Shares of Blockbuster (BBI) dropped to 28 cents yesterday after the stock lost 29.18% of its value. A Chapter 11 bankruptcy appears highly likely as the firm is saddled with debt. Blockbuster is dealing with declining earnings, profitability, and market share. I wrote a post last March about how Blockbuster’s business model is dead.
In that post I suggested that Blockbuster “close a large number of stores and place self service kiosks in the remaining locations. The company could then commit to offering more downloadable content and online rentals. Eventually Blockbuster could become an online movie rental business with a few store locations. ”
A Chapter 11 bankruptcy may not be worst thing for the former king of movie rentals. Bankruptcy would allow Blockbuster to rid itself of its long term debt problems. Blockbuster has $943 million in debt and just $247 million in cash and cash equivalents. If Blockbuster can unload its debt and change its business model then it may be able to compete in the movie rental business. The way I see it, Blockbuster has three choices going forward.
1. Blockbuster could adopt the Redbox business model. The company could close underperforming store locations and place self service kiosks in the remaining locations. All stores could sell DVDs like Redbox, but Blockbuster could differentiate by offering snacks, candy, and drinks. Blockbuster could set up kiosks in all grocers, fast food chains, and convenience stores that do not currently have agreements with Redbox.
Since Redbox uses McDonald’s (NYSE:MCD) locations to sell DVDs, Blockbuster could negotiate a deal with YUM Brands (NYSE:YUM) and set up kiosks at KFC and Taco Bell locations. Redbox already has Walmart (NYSE:WMT) and Walgreens (WAG). So, Blockbuster could negotiate deals with Costco (NASDAQ:COST), Kmart, and CVS. All kiosks could sell DVDs for 99 cents, making them the low cost provider in the movie rental industry.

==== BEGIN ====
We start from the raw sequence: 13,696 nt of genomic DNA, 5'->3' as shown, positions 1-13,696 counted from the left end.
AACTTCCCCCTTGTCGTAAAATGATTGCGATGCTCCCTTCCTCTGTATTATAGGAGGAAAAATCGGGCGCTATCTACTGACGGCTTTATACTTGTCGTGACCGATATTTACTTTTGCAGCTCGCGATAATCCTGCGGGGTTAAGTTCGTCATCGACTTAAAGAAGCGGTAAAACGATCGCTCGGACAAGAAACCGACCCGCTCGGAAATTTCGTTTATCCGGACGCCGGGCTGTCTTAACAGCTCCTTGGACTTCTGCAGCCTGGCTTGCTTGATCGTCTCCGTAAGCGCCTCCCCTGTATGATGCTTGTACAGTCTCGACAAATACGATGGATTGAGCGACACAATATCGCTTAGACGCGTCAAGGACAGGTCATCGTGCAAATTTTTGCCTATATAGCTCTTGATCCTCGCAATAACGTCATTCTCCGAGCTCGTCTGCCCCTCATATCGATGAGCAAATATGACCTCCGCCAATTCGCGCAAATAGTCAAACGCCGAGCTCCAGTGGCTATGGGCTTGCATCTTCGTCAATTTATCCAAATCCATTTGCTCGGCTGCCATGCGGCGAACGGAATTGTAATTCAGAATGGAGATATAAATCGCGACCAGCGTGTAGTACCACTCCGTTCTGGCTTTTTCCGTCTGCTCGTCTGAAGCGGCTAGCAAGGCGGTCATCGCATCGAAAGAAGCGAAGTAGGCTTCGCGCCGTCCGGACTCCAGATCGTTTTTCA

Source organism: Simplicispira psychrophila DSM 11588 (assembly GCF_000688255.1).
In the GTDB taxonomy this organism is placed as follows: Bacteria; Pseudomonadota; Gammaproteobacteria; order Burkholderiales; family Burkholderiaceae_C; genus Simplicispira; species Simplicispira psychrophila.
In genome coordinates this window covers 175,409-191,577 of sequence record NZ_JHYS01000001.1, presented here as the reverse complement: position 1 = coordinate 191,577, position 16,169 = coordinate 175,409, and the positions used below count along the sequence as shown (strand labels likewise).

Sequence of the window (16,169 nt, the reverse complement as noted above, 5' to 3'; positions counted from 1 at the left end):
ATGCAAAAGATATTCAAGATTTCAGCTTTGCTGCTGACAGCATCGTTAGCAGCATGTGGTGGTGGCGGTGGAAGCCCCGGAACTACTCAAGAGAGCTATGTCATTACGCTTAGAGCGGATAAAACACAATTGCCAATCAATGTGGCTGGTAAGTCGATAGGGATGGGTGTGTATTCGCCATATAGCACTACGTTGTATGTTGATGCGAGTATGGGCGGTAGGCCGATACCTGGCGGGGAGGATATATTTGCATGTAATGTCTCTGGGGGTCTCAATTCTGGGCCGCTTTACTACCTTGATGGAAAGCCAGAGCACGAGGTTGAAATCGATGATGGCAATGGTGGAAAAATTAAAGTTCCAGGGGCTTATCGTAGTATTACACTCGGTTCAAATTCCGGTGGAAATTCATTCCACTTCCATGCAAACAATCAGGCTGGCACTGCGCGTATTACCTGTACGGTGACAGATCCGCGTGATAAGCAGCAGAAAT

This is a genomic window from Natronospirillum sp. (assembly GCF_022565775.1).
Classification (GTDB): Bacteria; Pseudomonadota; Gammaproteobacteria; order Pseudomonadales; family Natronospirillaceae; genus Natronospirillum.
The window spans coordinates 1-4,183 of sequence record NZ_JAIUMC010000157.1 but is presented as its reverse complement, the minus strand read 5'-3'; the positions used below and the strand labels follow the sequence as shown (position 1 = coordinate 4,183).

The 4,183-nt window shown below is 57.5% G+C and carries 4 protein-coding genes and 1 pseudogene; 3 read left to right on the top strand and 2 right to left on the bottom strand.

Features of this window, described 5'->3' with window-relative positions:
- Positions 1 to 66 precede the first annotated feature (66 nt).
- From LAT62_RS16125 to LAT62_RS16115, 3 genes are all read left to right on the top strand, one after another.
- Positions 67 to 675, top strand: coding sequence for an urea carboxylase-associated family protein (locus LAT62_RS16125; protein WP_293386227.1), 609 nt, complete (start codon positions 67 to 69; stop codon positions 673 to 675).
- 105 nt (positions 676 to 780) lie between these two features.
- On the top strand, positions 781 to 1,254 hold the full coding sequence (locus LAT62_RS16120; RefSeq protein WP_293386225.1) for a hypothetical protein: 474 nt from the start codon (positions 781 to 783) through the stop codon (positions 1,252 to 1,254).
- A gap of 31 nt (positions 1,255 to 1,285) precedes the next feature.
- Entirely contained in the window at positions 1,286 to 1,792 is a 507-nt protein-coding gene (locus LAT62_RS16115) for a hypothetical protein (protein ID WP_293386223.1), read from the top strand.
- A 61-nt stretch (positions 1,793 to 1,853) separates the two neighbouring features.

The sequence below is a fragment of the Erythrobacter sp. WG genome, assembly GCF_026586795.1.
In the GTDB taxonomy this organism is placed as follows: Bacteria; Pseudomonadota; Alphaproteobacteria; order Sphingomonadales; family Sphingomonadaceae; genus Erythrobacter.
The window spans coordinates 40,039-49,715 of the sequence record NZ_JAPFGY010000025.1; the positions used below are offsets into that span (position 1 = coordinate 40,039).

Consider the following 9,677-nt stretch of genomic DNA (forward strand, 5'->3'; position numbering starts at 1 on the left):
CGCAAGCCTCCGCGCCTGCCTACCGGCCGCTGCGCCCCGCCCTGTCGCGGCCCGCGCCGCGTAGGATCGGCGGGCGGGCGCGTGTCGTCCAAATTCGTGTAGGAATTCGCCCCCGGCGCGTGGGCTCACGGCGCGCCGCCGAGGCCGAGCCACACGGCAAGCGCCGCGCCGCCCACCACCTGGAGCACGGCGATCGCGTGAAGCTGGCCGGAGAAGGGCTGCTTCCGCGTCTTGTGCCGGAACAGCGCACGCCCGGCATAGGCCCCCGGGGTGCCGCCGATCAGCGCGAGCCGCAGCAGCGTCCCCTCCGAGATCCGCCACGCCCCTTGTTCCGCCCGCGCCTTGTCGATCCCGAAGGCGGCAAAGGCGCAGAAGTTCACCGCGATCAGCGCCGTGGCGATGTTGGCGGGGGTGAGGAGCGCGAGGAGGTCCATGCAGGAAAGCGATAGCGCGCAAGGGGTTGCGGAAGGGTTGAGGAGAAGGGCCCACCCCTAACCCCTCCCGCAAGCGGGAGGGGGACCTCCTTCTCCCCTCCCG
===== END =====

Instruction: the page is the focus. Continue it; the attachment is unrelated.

2. Blockbuster can place its focus on the digital download business. The company can put all its chips on being the leading content provider of digital delivery programs. Over the next 5 years more people will watch movies from their smartphones, PDAs and computers. Blockbuster could make a niche for themselves in this emerging market. Soon people will be paying for movies for their iPhones, iPads, and iMacs.
3. Blockbuster can compete against Neflix (NASDAQ:NFLX) in the DVD by mail business. This would be the most difficult option because Netflix has a huge advantage in this market and this business model is changing.
All three choices are based on Blockbuster going through a bankruptcy proceeding and getting rid of its onerous debt. If Blockbuster doesn’t finally change its business model, then Blockbuster’s days in the movie rental business are likely over.
Photo by: The Consumerist
Disclosure: No positions